What I’ve learned about ‘the talk’

My fifth grader came home with a permission slip for the infamous “growth and development” lesson … also known as the puberty talk. She asked me if she needed to go, not because she was embarrassed, but because she already knew about puberty and reproduction.

My daughter and I started talking about maturation years ago. In case you think I am some sort of progressive or modern parent, let me take a moment to clarify, I am not. I have learned and adapted my parenting style over the years, and she is benefiting from her place in the family as the sixth child.

With my oldest children, my husband and I avoided talking about puberty and sex. We said things like, “we’ll talk about that when you get older,” or “you don’t need to worry about things like that.” I wasn’t comfortable talking with my kids about puberty and sex. I wasn’t even comfortable saying the words “sex”, “period”, or “menstruation”. I finally agreed to talk to my kids about maturation the week before the school talked to my kids about it. As you can imagine, the conversation was awkward, filled with pauses and illusive descriptions. I’m not proud of how I handled the talks with my older kids, but I did learn from them.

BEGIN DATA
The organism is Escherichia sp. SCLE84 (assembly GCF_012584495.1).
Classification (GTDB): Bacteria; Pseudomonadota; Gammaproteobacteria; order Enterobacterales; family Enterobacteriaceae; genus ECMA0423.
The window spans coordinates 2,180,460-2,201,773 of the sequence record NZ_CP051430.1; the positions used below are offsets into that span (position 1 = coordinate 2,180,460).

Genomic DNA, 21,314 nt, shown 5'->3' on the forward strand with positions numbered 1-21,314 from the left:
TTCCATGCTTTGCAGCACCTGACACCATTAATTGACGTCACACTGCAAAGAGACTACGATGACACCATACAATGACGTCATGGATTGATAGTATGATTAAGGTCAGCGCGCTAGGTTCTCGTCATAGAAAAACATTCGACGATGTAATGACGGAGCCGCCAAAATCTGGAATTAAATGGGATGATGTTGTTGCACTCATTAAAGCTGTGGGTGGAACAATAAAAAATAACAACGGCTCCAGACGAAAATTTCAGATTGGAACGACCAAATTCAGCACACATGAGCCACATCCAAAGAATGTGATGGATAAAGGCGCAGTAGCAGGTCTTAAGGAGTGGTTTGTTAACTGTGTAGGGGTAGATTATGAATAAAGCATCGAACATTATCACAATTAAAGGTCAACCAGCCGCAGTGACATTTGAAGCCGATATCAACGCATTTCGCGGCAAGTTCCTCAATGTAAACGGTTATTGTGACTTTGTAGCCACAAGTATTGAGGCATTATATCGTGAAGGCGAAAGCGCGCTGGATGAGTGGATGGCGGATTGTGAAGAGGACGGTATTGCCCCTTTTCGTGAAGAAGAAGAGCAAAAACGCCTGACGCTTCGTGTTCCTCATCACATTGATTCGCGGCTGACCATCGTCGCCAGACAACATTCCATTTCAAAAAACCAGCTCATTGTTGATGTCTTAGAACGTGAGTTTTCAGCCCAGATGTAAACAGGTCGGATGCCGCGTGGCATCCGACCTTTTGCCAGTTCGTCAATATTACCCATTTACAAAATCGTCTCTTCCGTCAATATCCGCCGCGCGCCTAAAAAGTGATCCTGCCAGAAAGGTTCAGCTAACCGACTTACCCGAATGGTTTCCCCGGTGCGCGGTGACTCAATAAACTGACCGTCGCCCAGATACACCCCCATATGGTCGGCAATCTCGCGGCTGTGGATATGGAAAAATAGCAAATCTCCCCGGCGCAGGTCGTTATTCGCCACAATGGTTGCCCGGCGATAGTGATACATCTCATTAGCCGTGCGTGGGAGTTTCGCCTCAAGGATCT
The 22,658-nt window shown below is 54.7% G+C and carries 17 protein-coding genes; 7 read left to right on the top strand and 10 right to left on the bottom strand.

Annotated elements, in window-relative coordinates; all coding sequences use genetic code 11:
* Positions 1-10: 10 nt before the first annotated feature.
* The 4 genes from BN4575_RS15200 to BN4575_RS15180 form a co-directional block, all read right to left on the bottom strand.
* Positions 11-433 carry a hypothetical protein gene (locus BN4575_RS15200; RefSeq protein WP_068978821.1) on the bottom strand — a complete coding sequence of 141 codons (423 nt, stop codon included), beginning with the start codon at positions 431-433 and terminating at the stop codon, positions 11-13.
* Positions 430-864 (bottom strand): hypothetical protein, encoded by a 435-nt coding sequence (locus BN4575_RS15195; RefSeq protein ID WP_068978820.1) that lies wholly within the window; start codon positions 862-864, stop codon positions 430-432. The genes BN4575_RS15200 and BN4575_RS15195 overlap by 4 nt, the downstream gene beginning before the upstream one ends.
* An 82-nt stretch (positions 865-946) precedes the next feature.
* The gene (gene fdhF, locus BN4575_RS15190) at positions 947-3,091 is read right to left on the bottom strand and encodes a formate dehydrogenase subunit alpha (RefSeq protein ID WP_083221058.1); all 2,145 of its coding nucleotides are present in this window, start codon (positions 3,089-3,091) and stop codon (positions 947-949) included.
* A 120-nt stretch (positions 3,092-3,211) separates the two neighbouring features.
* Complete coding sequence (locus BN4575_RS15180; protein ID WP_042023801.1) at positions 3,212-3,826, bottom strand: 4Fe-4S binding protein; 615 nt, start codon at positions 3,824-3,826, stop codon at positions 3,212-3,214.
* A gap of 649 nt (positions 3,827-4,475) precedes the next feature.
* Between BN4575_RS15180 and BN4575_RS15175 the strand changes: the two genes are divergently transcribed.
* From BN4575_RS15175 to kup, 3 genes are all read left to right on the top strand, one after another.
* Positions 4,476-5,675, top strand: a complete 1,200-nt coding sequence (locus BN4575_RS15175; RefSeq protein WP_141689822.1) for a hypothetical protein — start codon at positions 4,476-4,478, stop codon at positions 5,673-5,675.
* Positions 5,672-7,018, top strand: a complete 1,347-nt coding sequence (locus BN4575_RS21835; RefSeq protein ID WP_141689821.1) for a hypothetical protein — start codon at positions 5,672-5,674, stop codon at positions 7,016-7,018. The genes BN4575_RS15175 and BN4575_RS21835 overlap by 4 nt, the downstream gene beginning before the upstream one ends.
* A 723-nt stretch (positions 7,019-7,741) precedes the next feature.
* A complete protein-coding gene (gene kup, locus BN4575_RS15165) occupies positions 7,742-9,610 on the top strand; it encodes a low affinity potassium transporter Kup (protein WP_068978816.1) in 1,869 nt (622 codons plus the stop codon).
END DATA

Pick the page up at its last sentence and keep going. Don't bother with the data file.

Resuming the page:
I learned to answer questions, rather than avoid them. Any question, at any age.

I learned to teach and use the proper names for our body parts.

I learned that if I’m embarrassed, my kids will think that discussing our bodies is something to be ashamed of.

I learned to talk to my kids about gender and orientation.

Now my family talks openly about puberty, sexuality and reproduction. My kids know it is a safe place where they can ask anything and we are more than comfortable answering.

When do you talk to your kids about growth and development?

What do you wish you would have done differently (if anything)?

Melanie Flake

Melanie Flake

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